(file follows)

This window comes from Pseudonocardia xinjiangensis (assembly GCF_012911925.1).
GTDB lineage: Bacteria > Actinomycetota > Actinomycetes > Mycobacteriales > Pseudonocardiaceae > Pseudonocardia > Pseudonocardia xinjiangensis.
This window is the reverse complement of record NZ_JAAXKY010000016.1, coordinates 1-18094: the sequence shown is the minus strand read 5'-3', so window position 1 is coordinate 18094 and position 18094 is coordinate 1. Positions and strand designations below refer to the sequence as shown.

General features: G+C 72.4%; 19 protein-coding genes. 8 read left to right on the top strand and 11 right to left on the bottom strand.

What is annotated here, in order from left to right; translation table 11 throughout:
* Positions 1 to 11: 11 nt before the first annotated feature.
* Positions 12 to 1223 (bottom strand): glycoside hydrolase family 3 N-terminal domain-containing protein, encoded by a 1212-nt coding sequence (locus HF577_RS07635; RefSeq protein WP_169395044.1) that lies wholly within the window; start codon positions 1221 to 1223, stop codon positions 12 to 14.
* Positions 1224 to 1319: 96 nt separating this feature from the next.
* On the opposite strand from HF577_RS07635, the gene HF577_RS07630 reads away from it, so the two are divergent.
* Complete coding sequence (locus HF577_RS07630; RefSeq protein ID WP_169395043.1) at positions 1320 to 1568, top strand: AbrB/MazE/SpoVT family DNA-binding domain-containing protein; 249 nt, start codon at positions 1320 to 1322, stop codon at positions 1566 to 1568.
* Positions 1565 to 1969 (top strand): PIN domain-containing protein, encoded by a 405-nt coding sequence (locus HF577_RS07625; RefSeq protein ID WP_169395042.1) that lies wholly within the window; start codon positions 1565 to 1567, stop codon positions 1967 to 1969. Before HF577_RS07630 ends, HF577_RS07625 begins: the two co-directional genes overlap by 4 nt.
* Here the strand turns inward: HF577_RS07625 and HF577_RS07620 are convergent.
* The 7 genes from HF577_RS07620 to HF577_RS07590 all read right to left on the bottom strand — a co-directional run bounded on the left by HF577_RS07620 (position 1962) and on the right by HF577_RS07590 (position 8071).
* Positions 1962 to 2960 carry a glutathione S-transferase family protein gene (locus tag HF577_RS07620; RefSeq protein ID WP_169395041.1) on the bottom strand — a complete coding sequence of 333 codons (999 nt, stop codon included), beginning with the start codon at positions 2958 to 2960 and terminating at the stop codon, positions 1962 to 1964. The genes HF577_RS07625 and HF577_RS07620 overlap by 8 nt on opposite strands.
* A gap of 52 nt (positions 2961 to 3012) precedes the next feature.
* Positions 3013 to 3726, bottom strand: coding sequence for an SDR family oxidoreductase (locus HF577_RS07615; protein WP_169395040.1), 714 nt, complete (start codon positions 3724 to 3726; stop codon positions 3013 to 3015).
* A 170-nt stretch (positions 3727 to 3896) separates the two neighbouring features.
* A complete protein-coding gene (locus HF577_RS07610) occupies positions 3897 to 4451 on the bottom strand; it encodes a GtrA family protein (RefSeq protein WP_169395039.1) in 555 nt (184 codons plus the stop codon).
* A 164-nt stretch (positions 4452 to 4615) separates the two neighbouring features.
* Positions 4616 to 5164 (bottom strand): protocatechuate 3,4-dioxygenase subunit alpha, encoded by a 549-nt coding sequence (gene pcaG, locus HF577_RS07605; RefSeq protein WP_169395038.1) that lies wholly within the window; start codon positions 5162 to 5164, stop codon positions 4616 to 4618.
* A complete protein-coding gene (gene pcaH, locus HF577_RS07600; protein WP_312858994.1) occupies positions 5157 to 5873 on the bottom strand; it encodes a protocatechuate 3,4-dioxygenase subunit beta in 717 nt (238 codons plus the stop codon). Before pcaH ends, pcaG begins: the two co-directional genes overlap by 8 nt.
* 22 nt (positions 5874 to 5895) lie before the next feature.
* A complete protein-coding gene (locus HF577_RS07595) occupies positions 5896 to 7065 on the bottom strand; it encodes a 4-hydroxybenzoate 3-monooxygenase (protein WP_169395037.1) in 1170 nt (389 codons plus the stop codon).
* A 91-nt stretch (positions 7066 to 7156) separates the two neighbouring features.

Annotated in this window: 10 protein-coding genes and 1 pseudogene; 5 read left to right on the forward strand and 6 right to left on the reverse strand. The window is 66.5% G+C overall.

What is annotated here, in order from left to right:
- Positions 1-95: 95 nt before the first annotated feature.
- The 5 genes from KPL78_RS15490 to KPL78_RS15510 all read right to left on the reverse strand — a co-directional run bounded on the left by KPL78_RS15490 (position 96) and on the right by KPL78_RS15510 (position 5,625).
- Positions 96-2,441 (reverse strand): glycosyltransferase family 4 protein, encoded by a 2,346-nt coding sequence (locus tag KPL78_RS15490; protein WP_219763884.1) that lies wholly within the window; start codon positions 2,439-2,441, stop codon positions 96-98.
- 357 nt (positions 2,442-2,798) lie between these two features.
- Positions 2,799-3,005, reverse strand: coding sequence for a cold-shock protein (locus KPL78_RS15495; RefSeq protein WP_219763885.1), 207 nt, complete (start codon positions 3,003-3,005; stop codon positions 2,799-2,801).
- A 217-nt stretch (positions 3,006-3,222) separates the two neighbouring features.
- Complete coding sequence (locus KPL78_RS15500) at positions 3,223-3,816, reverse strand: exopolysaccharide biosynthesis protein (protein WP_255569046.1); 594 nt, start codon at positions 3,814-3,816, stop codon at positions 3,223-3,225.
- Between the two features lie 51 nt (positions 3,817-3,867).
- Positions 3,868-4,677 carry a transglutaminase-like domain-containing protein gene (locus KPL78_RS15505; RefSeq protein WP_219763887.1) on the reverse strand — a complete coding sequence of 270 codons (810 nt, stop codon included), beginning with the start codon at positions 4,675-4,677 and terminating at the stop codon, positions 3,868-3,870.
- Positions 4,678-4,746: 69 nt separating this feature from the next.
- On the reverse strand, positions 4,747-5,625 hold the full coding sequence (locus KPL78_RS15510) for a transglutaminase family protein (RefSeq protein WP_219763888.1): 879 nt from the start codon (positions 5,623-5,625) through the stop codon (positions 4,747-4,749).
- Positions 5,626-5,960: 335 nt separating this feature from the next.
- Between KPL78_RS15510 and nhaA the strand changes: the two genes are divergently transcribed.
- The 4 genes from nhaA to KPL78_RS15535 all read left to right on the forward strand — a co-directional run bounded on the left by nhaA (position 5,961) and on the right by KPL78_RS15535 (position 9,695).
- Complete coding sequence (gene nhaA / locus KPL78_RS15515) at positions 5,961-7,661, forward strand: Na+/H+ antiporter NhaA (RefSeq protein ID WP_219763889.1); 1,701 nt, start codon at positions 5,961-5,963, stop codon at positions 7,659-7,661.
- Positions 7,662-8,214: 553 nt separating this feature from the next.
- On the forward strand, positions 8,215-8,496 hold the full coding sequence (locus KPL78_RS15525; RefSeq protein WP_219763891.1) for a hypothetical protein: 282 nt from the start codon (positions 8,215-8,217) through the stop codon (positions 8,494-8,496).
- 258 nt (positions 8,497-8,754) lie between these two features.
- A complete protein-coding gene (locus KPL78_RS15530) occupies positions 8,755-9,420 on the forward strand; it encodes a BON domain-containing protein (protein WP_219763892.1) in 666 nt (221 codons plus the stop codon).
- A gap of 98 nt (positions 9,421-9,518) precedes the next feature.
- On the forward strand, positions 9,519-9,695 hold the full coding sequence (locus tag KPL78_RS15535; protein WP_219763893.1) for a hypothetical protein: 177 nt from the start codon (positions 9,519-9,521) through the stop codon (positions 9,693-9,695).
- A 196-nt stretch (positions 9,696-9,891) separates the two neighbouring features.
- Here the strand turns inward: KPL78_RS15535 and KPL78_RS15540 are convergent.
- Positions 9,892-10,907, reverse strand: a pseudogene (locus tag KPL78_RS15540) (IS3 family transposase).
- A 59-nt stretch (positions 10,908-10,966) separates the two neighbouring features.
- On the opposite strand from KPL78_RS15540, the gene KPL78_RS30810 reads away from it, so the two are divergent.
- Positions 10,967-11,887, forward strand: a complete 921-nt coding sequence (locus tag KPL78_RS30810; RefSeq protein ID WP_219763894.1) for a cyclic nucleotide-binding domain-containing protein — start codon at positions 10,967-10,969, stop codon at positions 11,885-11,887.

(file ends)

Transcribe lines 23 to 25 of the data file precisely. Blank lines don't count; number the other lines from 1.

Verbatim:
* A complete protein-coding gene (locus HF577_RS07595) occupies positions 5896 to 7065 on the bottom strand; it encodes a 4-hydroxybenzoate 3-monooxygenase (protein WP_169395037.1) in 1170 nt (389 codons plus the stop codon).
* A 91-nt stretch (positions 7066 to 7156) separates the two neighbouring features.

Annotated in this window: 10 protein-coding genes and 1 pseudogene; 5 read left to right on the forward strand and 6 right to left on the reverse strand. The window is 66.5% G+C overall.